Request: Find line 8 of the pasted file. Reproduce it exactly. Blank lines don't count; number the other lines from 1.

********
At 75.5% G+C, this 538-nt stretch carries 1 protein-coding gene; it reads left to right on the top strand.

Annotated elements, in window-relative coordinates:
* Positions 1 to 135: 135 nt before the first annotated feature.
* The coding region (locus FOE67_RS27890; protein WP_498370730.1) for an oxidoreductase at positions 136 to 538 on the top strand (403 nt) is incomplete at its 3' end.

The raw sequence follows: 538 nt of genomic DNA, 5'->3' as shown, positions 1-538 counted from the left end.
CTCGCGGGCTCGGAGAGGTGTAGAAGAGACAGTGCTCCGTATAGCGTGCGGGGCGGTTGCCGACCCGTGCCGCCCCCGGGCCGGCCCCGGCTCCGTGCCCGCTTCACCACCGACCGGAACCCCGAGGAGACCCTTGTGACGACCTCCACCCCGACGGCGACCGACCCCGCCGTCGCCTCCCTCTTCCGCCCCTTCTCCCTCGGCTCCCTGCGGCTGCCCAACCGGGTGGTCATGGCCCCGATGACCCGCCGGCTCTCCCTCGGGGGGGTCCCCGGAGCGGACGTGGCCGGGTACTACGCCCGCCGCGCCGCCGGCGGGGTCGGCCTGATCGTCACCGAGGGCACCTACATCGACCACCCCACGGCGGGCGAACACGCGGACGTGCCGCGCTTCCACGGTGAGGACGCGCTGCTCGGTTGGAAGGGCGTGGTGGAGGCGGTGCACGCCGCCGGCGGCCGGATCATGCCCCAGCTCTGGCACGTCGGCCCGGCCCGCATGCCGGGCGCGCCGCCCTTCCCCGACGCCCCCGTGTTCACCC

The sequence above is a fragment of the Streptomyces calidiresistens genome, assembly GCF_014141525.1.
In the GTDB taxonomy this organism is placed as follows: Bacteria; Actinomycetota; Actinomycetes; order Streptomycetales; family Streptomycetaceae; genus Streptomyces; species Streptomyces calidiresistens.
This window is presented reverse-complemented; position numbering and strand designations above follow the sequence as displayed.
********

In the GTDB taxonomy this organism is placed as follows: Bacteria; Actinomycetota; Actinomycetes; order Streptomycetales; family Streptomycetaceae; genus Streptomyces; species Streptomyces calidiresistens.